The Manifesto On How To Be Interesting – Holly Bourne

51yfbnkl2kl-sx316-sy316I had avoided reading Holly Bourne after I tried to read Soulmates at publication in 2013 and found I couldn’t associate with the characters. About a week ago I was looking through my shelves for something I’d had for a long time but not read yet and landed on The Manifesto On How To Be Interesting. 

My first impression was it would be a contemporary makeover story about a frumpy glasses-wearing girl who, with a new  haircut, becomes the most popular girl in school. To some extent it is exactly this, but what I hadn’t counted on is that it would be an insightful and heartfelt parody of those stories.

The main gist of the story is that Bree is constantly being rejected by publishers for her book, so her English teacher suggests it’s because she isn’t writing about things that are interesting. In order to become a better writer Bree decided to infiltrate the most popular group in the school and discover what makes them interesting, and gain life experience along the way.  I saw so much of myself in the main character, Bree. She’s a girl who lives on the outskirts of society, spending most of her time reading, writing or criticising the modern world with her best friend, Holdo. She’s wealthy and goes to a private school but is down-to-earth and completely relatable. Part of the story’s charm is it could have been set anywhere and the interpersonal dynamics would have remained the same.

“Do you think maybe your writing isn’t going anywhere because you’re unhappy? Because you’re not living the life you could? A life worth writing about?”

The book is glittered with pitch-perfect comments on the constructs of high school society and hierarchy, especially popular boys who, as Bree’s Mom puts it “…have never once not got the girl, so they’re never scared of losing the girl. And if they’re not scared of losing you they’ll screw you about”. There are theories aplenty here; about how life is easy for attractive people because that attractiveness is valued more highly in society than the people themselves. It questions how much ‘attractive’ and ‘interesting’ really interlink, and challenges how we are supposed to interpret those ideals.

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To Kill A Kingdom – Alexandra Christo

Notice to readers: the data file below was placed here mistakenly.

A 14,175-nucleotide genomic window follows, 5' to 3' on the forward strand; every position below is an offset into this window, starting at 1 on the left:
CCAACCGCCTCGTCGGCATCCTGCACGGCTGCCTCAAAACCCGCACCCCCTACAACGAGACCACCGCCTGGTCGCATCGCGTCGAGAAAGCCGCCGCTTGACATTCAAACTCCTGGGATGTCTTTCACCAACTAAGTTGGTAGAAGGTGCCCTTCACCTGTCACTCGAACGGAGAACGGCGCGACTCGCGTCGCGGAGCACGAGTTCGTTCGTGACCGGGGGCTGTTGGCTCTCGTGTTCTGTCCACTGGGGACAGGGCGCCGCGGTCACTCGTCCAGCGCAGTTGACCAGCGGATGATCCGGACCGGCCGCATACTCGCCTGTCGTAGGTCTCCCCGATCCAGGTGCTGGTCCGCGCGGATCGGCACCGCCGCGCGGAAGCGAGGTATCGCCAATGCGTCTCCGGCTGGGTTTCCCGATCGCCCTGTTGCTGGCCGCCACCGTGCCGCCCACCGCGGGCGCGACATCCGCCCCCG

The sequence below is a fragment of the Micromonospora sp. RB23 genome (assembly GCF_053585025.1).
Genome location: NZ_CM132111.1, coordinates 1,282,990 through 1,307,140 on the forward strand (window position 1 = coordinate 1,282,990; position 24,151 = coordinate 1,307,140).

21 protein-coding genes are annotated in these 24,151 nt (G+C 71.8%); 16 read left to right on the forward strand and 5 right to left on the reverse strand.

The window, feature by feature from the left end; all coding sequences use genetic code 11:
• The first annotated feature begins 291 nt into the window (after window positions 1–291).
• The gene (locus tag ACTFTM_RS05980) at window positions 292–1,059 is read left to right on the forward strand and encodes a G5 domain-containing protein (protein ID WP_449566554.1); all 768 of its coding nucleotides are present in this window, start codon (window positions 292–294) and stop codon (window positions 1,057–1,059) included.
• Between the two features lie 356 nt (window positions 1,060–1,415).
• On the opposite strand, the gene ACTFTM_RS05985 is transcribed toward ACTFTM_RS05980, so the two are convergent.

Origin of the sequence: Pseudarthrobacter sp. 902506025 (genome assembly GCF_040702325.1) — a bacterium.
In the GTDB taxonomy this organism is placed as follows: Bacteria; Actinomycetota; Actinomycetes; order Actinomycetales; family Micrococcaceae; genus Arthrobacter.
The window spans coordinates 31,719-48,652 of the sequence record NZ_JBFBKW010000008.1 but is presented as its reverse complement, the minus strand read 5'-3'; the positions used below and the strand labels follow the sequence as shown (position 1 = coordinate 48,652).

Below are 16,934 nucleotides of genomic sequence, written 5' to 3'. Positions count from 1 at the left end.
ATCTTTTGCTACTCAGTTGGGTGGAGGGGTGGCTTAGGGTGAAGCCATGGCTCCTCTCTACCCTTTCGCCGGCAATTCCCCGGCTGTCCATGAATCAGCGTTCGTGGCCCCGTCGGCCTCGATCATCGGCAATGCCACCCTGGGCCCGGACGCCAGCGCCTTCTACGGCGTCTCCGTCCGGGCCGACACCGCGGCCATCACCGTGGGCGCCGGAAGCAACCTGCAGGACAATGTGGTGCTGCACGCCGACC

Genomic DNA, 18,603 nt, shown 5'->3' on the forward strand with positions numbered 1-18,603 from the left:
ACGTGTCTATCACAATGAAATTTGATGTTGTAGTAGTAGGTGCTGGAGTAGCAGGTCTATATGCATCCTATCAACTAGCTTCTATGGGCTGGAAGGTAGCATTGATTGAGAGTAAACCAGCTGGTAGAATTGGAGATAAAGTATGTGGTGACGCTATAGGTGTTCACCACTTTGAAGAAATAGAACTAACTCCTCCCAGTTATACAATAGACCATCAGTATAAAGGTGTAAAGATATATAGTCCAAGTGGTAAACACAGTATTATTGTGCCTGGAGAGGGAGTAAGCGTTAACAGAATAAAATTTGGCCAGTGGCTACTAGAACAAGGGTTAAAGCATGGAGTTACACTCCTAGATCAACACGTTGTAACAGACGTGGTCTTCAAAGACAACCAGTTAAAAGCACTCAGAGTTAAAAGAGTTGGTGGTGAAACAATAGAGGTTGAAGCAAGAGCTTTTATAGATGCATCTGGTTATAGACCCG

51addngjlzl-sx316-sy316When I first heard about To Kill A Kingdom I wasn’t sure I wanted to read it. I like fantasy but I prefer it to not be too far-fetched. However, I had heard amazing things from both Becca and Gem so I took a gamble and downloaded it from NetGalley – I am so glad I did!

It’s told from a world with many Kingdoms; some on land and some under the sea. Those on land have been at war with the sea dwellers for many years and have lost many sailers, most noticeably Princes, to Sirens who lure them to their death.

Lira is one such Siren, and next in line to take her mother’s throne. Lira likes to take the heart of a Prince on her Birthday every year and this year would have been no exception – had she not defied her mother. Forced to become human until she meets her mother’s demand, Lira ventures into a world she has only ever seen from the Sea.

The Sea Queen, Lira’s mother, is a vicious monster (read: nastier than Ursula from The Little Mermaid) and although she isn’t a main character she is utterly fascinating. I felt physically tense from any part of the story that involved her. The imagery that surrounds her and her minions is fantastic; it’s dark and vile and makes your skin want to crawl.

Lira herself is such a fantastic character. I hate to watch female leads wither and melt under the male gaze but she doesn’t flinch. She’s incredibly strong, sometimes to her own detriment, but you cannot deny she is a force to be reckoned with. If you’re looking for a book with a kick-ass female lead then your quest ends here, and you won’t be disappointed.